Other than that, I totally agree with that post: this higher education thing looks like a big racket.

For the record, after 17 years of full time university education, I got a BSc, a PhD, an MD and a specialty license with my name on it. But I've never lost sight of where real valor comes from: I totally respect a meticulous carpenter or janitor but I despise the typical University professor who sounds very intelligent but does not accept to have his neat theories contaminated by facts.

Posted by: Manny | 2010-09-12 6:36:06 AM

"Government-subsidized loans have injected money into higher education, as they did into housing..."

For the same reason, to transfer money from whites to people of color.

"A book by two Princeton sociologists, Thomas Espenshade and Alexandria Walton Radford found that low-income whites were three times less likely to be admitted to elite colleges than white students of the upper middle class. The authors, who detailed the preferences that blacks and Hispanics received by contrast, speculated that colleges preferred to direct their financial aid to minorities.

Asian Americans generally have to score much higher in the SAT to have the same chance as an African American to be admitted to an elite college, Espenshade and Radford found. Even so, Asian Americans account for 45 percent of the students in the entering class at UC Berkeley. In Berkeley’s freshman class, students of color are the majority, by about 2 to 1."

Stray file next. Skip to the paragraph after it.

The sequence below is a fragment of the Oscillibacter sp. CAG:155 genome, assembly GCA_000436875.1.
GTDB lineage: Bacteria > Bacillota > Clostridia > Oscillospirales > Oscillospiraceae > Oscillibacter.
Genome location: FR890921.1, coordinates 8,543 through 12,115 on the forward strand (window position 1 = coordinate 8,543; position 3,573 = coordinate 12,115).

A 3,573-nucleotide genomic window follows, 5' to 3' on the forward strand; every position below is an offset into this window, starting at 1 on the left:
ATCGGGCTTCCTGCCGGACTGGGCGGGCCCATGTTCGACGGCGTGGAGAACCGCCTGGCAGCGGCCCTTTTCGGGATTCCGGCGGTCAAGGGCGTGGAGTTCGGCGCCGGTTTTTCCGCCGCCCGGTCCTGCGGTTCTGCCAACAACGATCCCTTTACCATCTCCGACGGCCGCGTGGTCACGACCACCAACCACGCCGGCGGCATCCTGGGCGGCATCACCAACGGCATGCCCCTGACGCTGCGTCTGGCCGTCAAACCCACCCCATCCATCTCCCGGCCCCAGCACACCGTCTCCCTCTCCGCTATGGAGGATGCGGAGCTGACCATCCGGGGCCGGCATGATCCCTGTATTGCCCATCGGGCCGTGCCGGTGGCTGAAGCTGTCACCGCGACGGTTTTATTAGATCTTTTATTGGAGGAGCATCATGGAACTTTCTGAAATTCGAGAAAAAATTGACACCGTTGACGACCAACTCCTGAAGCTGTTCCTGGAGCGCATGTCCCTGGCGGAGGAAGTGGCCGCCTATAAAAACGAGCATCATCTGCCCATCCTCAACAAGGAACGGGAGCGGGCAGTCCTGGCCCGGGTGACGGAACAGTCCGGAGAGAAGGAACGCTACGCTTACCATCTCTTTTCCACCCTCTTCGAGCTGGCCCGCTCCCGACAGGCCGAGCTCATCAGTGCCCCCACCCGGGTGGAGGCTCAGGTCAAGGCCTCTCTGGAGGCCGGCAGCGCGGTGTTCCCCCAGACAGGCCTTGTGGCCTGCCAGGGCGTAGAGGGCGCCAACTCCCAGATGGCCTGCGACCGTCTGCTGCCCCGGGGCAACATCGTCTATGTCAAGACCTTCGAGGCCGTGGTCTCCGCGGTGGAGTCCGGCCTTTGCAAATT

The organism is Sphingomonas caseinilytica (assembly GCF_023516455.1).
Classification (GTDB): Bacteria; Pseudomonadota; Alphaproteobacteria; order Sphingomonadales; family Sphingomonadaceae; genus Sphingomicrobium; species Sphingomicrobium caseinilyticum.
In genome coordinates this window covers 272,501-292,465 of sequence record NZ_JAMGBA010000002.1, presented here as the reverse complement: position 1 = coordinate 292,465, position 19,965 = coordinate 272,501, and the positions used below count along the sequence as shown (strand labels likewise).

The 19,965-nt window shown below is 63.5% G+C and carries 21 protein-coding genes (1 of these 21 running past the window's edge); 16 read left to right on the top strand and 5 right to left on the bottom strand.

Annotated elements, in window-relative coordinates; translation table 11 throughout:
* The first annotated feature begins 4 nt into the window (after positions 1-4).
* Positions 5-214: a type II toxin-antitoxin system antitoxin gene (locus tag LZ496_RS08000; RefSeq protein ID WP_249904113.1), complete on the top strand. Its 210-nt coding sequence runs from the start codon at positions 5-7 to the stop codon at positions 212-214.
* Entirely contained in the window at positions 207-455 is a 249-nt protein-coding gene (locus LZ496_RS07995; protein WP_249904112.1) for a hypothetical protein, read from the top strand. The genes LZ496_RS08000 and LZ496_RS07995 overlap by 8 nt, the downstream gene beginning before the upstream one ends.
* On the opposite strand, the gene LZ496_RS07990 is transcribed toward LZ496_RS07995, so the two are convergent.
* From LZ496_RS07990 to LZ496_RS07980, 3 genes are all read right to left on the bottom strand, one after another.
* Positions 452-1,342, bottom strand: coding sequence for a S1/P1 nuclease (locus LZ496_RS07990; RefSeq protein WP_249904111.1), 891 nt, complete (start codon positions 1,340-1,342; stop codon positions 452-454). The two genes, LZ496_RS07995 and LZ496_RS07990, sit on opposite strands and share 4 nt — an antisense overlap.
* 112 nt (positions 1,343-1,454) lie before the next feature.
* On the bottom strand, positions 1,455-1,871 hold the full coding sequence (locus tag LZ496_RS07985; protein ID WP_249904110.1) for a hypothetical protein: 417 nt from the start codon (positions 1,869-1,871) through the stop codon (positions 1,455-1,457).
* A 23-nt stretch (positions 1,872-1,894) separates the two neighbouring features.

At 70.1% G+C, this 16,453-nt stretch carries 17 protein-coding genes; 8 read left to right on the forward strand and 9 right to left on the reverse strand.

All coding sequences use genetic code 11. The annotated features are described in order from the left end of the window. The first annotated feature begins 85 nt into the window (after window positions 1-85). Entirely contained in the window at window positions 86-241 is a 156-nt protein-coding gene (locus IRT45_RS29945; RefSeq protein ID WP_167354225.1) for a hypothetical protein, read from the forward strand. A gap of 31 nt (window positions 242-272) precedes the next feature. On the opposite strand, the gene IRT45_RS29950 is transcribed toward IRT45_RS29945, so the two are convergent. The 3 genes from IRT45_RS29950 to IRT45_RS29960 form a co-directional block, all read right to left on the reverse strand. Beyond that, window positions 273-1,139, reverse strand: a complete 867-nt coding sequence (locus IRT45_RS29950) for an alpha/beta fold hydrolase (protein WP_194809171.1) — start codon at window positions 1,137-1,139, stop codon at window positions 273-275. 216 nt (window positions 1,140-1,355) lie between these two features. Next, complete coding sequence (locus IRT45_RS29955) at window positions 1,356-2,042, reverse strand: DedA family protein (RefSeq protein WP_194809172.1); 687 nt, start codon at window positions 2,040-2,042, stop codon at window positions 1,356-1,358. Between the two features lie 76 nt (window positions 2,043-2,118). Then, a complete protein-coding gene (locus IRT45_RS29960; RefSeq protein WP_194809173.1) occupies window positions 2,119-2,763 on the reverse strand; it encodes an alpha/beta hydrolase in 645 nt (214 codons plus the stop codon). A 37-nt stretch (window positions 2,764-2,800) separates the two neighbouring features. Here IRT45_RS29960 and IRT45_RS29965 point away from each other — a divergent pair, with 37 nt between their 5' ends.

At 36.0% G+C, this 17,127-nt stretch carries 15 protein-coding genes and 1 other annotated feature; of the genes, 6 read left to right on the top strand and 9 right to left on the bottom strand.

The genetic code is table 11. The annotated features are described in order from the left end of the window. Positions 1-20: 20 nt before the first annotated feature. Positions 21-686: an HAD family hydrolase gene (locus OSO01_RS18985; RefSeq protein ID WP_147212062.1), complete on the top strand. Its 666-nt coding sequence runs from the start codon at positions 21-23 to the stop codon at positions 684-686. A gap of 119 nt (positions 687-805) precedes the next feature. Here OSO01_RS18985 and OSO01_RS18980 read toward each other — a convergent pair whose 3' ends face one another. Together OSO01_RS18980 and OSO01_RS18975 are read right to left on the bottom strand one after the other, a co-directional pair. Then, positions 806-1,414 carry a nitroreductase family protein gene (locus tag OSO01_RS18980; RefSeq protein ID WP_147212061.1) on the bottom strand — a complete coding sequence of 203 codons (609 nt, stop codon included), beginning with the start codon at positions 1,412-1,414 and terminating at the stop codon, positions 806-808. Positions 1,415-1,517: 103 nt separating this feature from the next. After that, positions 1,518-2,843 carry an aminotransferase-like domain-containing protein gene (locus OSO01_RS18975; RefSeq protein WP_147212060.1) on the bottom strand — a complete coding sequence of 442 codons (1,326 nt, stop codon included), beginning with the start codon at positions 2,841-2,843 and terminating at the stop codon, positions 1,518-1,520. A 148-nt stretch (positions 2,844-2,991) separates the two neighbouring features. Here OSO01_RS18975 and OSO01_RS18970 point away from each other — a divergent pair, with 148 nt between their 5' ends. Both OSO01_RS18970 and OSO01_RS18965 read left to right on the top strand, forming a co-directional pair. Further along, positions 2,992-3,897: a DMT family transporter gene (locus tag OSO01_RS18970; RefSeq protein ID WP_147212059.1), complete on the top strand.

Posted by: Jim | 2010-09-12 8:38:54 PM

I do not know about the CA exam, but I do know about the doctor licensing exam by the Royal College of Canada: it requires years of training in a University pre-approved by them. So no, one cannot get a medical license without paying for college.

Precisely my point, Manny. The system is structured so that you are required to take four largely unnecessary years of university before you can even consider law or medical school. That is wasteful of time, resources, years of one's life, and years of potential tax income.

In the case of a medical doctor, taking those four years anyway, simply to get the preliminary information necessary, will in practice make sense for most people, but if you have got the knowledge otherwise, they shouldn't be a requirement. And I fail to see how four years of poli sci makes for a better lawyer.

Posted by: Shane Matthews | 2010-09-16 11:32:21 AM

I have heard recently the argument that since the educational and the political elite believe in statism or big government and since the state has the biggest monopoly on education they want to gear the education of our young primarily to train them with the goal for them to be administrators. They want this so that the country will have a generation of people with the expertise so to speak needed to run this country in a vast bureaucratic top down micro-managing every aspect of life fashion. So the primary employer the nation will have in the distant future will be the government bureaucrat. That is education's long term goal.

Posted by: StanleyR | 2010-09-16 7:43:19 PM